You need a quality bootstrapping mechanism in order to figure out what to do with leftovers in the refrigerator; with successive attempts running through your head as you stand there with the door open, you can often find a "quality" scheme (that is, one that doesn't require another trip to the grocery store).

So how has the Internet connectedness changed the Darwinian creative process? For the data-gathering stage, it affords us more variants that others have already checked for quality. Search engine speed provides them faster, so that a number can be gathered within the time constraints of working memory — say, ten minutes. When we think we have a good-enough assembly, we can do a quick search to see what others have said about near-fits to our candidate. Typically, we will be forced to conclude that our candidate isn't quite right, and further Internet searches will guide us in create new variant formulations.

We can do all of this without the Internet, but it takes time — often much longer than the time span of working memory. To then think about the modified situation requires refreshing working memory with the old stuff. The sheer speed of checking out possibilities can minimize the need for that. Even if one is working from a library carrel in the stacks, getting a PDF of an article by Wi-Fi is a lot faster than chasing around the stacks.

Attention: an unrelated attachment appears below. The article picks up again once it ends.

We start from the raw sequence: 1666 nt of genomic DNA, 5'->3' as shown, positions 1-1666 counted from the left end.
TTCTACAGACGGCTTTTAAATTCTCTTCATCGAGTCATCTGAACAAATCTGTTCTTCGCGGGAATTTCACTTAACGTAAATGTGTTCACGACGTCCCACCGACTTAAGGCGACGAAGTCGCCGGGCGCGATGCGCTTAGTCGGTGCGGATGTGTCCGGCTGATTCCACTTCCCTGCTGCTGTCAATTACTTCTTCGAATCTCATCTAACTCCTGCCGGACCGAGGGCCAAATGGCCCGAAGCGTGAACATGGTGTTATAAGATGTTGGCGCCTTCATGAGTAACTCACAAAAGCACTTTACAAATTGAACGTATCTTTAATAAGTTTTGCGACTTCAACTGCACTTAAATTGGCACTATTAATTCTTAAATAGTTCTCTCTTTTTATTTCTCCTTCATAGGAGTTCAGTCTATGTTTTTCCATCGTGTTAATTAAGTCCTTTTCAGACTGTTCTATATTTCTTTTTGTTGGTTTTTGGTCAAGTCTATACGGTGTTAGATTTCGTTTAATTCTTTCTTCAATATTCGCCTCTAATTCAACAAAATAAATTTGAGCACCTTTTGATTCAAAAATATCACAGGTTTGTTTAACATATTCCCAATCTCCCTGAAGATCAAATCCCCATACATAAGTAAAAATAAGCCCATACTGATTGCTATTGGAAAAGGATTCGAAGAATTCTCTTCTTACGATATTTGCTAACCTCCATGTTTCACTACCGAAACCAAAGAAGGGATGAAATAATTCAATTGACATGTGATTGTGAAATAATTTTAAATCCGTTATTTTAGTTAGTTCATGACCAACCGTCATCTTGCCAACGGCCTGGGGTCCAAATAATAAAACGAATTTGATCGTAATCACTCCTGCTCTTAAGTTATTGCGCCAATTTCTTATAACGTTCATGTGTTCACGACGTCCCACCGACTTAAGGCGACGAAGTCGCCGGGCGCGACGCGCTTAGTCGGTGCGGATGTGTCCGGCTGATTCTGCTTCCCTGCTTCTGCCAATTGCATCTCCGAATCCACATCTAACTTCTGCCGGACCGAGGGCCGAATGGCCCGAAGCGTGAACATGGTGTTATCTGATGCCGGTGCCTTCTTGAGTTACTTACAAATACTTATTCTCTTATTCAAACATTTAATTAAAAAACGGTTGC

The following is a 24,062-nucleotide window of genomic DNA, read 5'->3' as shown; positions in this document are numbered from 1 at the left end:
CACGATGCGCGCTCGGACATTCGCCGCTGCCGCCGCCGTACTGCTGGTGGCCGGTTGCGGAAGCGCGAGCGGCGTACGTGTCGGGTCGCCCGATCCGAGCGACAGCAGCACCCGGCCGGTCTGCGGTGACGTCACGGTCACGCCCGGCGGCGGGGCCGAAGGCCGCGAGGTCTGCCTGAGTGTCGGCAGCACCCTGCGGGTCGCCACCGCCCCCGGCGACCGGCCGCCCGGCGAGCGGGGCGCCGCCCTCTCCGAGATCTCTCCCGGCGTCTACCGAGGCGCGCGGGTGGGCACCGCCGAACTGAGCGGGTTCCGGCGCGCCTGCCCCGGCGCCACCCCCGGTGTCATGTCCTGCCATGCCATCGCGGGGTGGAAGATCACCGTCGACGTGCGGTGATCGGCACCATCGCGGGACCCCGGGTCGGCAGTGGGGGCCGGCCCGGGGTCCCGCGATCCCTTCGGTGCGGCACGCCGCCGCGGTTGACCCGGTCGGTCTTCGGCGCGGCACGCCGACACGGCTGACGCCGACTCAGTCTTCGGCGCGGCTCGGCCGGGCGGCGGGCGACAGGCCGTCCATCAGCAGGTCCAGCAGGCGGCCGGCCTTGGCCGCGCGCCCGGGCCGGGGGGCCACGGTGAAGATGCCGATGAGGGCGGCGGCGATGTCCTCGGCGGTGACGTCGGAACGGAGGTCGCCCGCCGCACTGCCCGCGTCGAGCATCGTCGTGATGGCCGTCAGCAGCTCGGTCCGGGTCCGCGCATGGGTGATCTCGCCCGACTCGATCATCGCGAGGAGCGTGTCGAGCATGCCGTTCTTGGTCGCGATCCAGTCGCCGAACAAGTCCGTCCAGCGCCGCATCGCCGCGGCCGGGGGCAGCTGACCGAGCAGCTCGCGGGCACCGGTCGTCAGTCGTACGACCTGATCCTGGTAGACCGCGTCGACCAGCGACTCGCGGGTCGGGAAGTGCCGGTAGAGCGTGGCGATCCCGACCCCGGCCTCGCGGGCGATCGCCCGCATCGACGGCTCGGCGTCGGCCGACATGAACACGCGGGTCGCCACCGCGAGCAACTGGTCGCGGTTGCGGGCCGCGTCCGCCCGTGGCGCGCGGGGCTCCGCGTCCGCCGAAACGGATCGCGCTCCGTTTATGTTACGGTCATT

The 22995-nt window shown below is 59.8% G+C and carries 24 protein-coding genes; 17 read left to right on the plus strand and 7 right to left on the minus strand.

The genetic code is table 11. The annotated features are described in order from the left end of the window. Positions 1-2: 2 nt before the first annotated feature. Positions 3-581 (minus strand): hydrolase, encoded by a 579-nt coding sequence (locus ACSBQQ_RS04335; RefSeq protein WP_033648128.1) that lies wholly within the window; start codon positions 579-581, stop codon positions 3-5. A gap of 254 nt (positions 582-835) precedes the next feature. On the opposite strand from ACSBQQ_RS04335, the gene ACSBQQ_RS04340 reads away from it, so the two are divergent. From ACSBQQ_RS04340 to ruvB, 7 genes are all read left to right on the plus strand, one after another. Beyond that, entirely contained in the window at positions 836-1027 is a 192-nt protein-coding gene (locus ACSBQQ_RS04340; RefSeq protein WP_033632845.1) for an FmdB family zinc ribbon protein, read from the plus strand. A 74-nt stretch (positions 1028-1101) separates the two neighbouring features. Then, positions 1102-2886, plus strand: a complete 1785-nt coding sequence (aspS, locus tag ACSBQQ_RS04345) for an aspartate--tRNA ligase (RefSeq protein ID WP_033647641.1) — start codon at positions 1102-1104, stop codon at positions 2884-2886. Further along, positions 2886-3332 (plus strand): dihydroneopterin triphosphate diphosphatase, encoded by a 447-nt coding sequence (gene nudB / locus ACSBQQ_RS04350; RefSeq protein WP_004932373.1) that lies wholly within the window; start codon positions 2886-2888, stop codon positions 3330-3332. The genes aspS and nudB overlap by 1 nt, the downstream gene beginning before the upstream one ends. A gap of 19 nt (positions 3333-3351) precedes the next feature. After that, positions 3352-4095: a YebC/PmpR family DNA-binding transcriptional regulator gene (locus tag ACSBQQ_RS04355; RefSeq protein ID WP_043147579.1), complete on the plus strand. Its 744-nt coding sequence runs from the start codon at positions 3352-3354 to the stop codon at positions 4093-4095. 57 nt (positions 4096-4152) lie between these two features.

I recall how envious I was when the Berkeley astronomer Rich Muller described how they worked out the comet problem for explaining the timing of mass extinctions. He said that it wasn't a good week if they couldn't kill off one or two possibilities for how comets from the Oort Cloud might achieve orbits sufficient to strike the Earth. A candidate would either turn out to be physically impossible or to make predictions that conflicted with observations. Nothing in brain research can possibly work that fast. It takes us decades to discover better explanations and move on. They could do it in a week.

And that's how I have been feeling about the Internet's expansion of quick access to knowledge and ideas. You can stand on the shoulders of a lot more giants at the same time.

Ophthalmologist and Neurobiologist, University of California, Davis